Waukesha has made major revisions in its request for Lake Michigan water, so the Dept. of Natural Resources should conduct new hearings, according to several environmental interests.
Waukesha needs a new drinking source within a few years, because its underground wells are shrinking while their concentration of cancer-causing radium is increasing.
Initially, the utility planned to purchase lake water via the City of Milwaukee's system, but after several issues became contentious, switched preference to Oak Creek. The route by which Waukesha would return treated wastewater to Lake Michigan would also change. The water would be poured into a river reaching the lake south of Milwaukee - no longer through the Menomonee River that crosses Milwaukee.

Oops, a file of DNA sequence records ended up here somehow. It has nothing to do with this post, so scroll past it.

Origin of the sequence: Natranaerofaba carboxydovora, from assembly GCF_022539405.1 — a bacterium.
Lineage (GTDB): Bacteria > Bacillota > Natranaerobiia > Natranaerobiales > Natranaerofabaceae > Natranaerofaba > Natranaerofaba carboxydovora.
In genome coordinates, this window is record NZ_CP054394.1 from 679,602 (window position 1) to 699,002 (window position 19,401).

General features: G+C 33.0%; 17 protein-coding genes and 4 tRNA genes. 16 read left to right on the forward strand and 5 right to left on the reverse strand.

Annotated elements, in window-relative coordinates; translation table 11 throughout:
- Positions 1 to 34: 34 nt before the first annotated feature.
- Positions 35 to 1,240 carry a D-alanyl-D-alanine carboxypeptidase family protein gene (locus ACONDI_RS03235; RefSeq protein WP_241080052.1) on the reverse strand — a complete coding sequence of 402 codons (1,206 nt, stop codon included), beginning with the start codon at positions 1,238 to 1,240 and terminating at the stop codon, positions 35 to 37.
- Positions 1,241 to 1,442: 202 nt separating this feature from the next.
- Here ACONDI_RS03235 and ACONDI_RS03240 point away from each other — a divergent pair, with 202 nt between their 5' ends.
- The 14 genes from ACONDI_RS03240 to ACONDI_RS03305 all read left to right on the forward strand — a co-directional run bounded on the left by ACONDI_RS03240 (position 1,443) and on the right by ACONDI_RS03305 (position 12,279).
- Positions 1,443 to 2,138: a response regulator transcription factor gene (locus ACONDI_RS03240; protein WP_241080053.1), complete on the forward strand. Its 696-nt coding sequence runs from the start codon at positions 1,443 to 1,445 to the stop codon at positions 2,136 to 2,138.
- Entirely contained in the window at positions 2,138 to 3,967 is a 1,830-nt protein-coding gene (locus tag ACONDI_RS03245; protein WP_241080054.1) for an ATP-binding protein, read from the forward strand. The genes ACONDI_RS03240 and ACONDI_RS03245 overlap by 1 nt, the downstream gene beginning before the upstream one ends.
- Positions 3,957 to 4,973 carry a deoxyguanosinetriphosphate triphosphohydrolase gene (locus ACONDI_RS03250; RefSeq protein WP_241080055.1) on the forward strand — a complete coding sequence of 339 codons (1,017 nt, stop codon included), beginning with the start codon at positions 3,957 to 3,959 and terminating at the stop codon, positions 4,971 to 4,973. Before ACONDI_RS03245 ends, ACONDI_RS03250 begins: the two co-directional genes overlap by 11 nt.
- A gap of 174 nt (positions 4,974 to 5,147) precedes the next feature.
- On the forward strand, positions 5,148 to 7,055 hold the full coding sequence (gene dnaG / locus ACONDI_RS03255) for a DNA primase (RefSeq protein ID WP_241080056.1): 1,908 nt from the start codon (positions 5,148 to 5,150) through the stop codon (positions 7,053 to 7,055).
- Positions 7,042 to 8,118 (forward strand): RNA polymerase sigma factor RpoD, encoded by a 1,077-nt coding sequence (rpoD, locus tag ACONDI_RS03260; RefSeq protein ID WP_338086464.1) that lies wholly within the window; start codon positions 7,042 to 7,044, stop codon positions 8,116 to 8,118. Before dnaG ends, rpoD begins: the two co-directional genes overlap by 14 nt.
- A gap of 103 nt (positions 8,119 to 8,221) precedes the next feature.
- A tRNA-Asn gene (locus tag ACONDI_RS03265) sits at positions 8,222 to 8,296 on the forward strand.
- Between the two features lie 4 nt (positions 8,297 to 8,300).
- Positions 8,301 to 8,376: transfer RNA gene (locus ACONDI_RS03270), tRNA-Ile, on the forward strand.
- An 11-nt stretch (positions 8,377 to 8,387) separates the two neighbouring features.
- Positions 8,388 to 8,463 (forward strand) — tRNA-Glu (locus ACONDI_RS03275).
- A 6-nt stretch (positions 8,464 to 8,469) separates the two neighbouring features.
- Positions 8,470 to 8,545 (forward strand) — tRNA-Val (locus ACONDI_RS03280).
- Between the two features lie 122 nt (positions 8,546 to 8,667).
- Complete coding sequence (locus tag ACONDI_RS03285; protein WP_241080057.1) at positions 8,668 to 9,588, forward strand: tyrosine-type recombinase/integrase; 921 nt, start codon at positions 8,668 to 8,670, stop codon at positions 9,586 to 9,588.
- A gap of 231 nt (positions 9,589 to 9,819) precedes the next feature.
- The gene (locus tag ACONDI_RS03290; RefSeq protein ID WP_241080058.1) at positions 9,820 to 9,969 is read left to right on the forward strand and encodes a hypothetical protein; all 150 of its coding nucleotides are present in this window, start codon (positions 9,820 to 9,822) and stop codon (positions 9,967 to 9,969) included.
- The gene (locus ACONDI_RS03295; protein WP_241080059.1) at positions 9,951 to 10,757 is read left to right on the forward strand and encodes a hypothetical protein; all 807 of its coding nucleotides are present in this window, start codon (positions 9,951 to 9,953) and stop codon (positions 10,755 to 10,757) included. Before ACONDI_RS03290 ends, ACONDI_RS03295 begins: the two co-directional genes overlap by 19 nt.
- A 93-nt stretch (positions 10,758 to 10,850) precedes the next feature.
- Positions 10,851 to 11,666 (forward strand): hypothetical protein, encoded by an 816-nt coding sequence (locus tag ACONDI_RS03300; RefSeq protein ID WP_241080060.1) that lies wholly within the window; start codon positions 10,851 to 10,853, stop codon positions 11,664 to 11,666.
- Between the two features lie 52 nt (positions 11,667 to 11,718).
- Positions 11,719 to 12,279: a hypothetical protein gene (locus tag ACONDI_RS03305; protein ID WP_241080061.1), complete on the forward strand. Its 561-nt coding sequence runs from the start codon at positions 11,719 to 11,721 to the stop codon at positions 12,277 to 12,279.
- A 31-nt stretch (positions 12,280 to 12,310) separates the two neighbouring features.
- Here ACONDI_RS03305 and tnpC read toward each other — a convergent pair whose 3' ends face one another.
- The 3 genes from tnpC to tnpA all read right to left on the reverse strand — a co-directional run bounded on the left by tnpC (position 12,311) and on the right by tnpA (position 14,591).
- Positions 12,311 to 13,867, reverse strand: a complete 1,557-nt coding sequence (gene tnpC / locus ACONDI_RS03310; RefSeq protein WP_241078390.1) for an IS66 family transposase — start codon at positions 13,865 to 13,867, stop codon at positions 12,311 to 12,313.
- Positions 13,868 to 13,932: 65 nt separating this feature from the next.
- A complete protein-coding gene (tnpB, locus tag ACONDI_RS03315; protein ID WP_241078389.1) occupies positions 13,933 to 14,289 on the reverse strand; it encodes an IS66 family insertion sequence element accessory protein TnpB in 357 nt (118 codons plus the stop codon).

Milwaukee Democratic Assemblyman Jon Richards has joined in the call for the DNR to hold new public hearings on Waukesha's revised plan, and he wants at least one held in the City of Milwaukee.
According to Richards, “Waukesha’s proposal to divert drinking water from Lake Michigan is the first serious test of the Great Lakes Compact...and especially the people of Milwaukee deserve ample opportunity to have their say on such a major decision.”
Because of the Compact, Waukesha will need approval of all states and Canadian provinces that border the Great Lakes, in order to divert water out of its basin.
The first agency to review the utility's application is the DNR.